Die Hard 64 (found builds of cancelled Nintendo 64 movie tie-in game; 1999-2000)

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DieHard64.png

Fan made cover art for the game.

Status: Found

Date found: 30 Aug 2017

Found by: 10ahu

Die Hard 64 was an unreleased first-person shooter video game in development for the Nintendo 64 throughout 1999 and 2000 that was based on the Die Hard film franchise. The game was developed by Bits Studios and was set to be published by Fox Interactive.

Development History[edit | edit source]

Prior to the Nintendo 64, British developer Bits Studios had a positive working relationship with Nintendo. The company had developed near-exclusively for Nintendo platforms throughout the entirety of its history, with Nintendo even going so far as to publish some of the company's games, such as R-Type DX and Warlocked. Based on this, Bits Studios were contracted to develop three titles for the Nintendo 64: a military themed-shooter named RiQa, a stealth-based heist game named Thieves World, and a first-person shooter named Die Hard 64.[1]

Die Hard 64 initially began life as an original IP titled Muzzle Velocity, in which the player-controlled a SWAT team member named Jack who was tasked to suppress a crime wave taking place in Los Angeles. However, Muzzle Velocity as a premise didn't last very long, as Bits Studios soon partnered with Fox Interactive to publish the game, and were required to instead base the game on of Fox's films. The game was initially set to be based on Speed 2: Cruise Control, but following that film's financial failure, it was changed to instead be based around the Die Hard films (presumably based on the success of the 1996 multi-platform action game Die Hard Trilogy).

The game was a first-person shooter in the vein of Goldeneye 007, and featured a variety of different locations for levels, such as a hospital, a prison in the midst of a riot, a police department building, and the streets of Los Angeles. The game also featured a wide variety of melee weapons such as knives, baseball bats, tasers, and police batons, along with guns like M16s, Uzis, handguns, automatic shotguns, and various other machine guns, with the option to dual wield weapons. The game also featured a bullet-time mechanic similar to Max Payne, along with plans for a 4 player deathmatch multiplayer mode.[2]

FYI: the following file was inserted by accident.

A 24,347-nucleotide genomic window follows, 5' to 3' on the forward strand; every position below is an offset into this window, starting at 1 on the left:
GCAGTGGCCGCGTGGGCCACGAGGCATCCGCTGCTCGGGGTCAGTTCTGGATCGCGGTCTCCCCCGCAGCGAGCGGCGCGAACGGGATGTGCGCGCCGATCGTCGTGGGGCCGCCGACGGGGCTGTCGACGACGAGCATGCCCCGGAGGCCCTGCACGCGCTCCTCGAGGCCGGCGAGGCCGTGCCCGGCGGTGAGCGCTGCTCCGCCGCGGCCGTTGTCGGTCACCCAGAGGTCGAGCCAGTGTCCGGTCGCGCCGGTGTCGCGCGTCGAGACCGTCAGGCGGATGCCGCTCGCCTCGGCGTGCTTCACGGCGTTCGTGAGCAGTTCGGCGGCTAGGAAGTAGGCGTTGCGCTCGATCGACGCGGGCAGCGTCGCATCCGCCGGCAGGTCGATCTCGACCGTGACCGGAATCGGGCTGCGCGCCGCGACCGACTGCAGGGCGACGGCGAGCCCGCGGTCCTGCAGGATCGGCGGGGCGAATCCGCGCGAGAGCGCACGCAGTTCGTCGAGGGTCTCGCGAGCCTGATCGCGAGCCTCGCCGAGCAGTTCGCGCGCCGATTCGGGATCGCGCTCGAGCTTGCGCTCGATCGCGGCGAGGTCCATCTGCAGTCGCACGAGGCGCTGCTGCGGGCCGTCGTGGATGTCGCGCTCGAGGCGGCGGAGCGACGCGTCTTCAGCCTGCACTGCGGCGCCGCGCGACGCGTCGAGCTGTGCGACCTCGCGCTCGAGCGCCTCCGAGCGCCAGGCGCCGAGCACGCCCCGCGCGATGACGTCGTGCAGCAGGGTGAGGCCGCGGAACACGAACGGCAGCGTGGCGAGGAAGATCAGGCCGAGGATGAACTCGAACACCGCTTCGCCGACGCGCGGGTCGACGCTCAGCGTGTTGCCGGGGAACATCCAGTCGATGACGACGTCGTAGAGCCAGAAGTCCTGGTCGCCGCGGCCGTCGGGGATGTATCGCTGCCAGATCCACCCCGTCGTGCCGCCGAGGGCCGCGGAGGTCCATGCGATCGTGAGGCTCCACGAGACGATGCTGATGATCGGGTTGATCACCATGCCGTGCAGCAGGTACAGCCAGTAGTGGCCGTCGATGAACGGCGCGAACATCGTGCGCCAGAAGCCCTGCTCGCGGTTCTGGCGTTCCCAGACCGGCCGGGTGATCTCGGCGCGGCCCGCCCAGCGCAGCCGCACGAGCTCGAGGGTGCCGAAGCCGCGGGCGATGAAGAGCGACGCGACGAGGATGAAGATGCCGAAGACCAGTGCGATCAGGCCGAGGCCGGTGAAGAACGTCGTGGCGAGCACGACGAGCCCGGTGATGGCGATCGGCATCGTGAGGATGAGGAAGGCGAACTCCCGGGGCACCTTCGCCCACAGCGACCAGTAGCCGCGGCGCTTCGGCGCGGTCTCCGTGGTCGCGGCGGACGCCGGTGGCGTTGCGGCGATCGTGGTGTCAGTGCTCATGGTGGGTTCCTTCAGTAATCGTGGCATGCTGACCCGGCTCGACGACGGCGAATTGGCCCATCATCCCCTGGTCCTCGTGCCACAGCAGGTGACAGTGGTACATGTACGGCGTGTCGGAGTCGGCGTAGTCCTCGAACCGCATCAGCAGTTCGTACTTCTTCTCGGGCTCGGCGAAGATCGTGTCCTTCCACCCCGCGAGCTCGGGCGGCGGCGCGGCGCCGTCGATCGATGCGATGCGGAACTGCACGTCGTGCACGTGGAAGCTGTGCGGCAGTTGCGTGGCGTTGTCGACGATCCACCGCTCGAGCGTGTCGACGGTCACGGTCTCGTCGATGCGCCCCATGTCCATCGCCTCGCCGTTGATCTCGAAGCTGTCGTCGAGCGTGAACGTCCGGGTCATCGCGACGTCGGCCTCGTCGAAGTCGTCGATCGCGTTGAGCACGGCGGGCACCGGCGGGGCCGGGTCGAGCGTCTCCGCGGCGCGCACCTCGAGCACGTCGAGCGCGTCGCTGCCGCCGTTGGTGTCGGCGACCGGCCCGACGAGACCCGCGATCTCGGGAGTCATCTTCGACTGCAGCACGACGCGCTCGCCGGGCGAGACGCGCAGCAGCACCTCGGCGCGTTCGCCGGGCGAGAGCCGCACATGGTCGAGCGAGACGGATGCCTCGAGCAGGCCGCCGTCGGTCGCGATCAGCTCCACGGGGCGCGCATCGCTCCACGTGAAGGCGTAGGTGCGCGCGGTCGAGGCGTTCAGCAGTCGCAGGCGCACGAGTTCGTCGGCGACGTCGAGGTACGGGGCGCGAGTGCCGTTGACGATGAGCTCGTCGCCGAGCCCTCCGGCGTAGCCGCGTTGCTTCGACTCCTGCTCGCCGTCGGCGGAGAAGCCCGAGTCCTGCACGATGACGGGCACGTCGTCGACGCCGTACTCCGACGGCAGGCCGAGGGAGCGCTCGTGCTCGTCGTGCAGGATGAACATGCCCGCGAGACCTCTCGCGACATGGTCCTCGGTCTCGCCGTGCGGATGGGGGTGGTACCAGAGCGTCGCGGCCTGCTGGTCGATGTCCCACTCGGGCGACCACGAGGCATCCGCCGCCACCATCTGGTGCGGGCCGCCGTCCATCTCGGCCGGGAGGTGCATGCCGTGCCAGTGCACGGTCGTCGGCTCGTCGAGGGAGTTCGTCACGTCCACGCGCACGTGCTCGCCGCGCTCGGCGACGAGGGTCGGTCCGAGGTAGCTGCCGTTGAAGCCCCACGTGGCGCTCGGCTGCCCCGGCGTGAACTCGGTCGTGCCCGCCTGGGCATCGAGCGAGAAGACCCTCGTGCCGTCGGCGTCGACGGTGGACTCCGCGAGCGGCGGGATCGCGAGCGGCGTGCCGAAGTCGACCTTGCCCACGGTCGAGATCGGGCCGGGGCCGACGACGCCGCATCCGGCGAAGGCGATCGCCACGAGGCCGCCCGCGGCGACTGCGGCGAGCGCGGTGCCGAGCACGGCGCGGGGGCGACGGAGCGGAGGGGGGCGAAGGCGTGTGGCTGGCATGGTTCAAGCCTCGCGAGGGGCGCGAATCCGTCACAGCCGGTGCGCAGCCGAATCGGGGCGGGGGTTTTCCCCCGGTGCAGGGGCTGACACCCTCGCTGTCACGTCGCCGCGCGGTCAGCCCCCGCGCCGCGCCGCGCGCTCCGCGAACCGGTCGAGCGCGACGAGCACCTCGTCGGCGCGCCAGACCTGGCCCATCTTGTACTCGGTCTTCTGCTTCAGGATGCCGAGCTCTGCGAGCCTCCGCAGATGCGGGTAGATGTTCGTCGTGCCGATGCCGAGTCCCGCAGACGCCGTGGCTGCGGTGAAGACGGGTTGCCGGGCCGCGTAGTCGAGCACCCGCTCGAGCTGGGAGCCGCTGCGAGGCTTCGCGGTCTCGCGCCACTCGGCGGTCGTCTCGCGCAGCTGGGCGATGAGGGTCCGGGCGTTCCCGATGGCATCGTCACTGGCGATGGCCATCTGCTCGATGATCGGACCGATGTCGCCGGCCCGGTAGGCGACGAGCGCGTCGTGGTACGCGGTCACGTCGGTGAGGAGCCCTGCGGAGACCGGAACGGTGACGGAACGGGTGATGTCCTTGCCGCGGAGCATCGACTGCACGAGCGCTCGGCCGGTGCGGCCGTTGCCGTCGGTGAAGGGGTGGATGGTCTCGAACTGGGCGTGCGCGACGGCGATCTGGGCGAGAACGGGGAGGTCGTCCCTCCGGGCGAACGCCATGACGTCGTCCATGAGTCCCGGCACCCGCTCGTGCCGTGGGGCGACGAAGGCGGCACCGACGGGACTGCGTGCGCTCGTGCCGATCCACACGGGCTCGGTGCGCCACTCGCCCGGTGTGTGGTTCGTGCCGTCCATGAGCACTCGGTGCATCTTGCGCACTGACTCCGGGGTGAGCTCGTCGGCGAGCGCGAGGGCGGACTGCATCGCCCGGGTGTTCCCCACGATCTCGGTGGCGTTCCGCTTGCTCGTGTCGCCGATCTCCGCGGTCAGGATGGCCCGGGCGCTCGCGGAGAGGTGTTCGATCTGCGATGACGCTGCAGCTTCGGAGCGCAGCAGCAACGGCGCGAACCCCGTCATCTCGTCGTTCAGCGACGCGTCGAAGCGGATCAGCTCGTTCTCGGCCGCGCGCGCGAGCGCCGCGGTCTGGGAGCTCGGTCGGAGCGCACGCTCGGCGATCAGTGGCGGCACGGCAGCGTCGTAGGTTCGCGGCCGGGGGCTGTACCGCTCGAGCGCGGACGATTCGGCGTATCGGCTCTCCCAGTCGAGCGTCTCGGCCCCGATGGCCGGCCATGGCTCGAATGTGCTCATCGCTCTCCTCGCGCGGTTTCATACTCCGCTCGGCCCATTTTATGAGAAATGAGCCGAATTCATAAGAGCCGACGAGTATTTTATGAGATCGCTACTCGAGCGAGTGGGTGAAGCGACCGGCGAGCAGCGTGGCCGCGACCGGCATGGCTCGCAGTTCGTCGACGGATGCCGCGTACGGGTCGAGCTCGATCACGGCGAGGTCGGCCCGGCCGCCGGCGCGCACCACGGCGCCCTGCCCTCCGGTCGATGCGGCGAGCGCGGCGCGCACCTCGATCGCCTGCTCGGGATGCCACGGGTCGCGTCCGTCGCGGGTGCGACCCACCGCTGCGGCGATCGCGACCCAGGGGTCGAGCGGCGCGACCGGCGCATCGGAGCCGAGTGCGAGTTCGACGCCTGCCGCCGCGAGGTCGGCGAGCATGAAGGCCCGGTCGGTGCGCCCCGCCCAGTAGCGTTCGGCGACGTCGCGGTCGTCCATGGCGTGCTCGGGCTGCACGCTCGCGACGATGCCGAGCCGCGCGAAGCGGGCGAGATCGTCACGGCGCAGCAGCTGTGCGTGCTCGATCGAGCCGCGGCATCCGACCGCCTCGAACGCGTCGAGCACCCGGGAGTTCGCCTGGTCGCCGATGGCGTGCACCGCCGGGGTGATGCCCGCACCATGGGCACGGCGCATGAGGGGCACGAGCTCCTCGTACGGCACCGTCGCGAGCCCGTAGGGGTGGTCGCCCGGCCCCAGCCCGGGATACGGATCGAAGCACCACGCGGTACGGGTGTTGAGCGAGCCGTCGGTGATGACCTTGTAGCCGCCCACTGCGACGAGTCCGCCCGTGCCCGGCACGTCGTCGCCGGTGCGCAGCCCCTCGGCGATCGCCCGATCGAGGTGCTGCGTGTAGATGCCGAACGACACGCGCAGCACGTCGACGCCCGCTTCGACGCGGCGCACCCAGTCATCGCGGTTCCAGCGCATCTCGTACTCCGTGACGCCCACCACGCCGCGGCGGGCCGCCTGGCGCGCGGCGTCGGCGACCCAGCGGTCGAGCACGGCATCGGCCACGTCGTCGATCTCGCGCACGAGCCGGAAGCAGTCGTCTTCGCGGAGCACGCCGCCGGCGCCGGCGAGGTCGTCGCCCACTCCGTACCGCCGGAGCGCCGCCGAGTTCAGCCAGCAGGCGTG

While RiQa was prominently featured at E3 1999, Thieves World and Die Hard 64 would never be officially announced, though news of the latter game would later leak to the press, with screenshots of Die Hard 64 allegedly being featured in various gaming magazines, and IGN publishing an article about the game on June 9th, 1999.[3] No further word on Die Hard 64 was given after this until the following year, when IGN contacted Fox Interactive for an update as to the game's state, with a Fox Interactive representative saying "to be honest with you, I don't see [the game] coming to fruition."[4] While this announcement didn't outright confirm the game's cancellation, it was very easy to infer as such, and this did ultimately turn out to be the case. RiQa, Thieves World, and Die Hard 64 had each been cancelled, with Die Hard 64 specifically being cancelled due to the game beginning development very late in the Nintendo 64's lifespan, with the next generation of game consoles already being on the horizon.[5]

Following the cancellation of Die Hard 64, development of the game would be shifted over to the GameCube, with Bits Studios CEO Foo Katan and the game's producer Mario Aguera stating in a 2002 interview with IGN that "We originally started designing the game when the N64 was out, but in Spring 2000 we decided to start our design again for the Gamecube."[6] The finished game would eventually come out as Die Hard: Vendetta, which was released in 2002 for the GameCube, PlayStation 2, and Xbox to largely mediocre reception all around.

Following the release of Die Hard: Vendetta, no more information about Die Hard 64 would be released for over a decade, with none of the alleged screenshots ever surfacing, and no visual information about the game being released at all until 2017. It was on February 26th, 2017 that a thread would be created in the (now defunct) ASSEMbler Games forum by user 10ahu that featured screenshots of Die Hard 64 never previously seen by the public. As it turned out, 10ahu had been an employee of Bits Studios at the time of the game's development and was in possession of 3 different Die Hard 64 ROMs.[7] These ROMs contained 8 levels each, the majority of which were either unfinished or were unplayable test levels. 10ahu would later create a separate thread on August 30th, 2017 in which they provided a Dropbox link containing the 3 ROMs, rendering the game found.[8]

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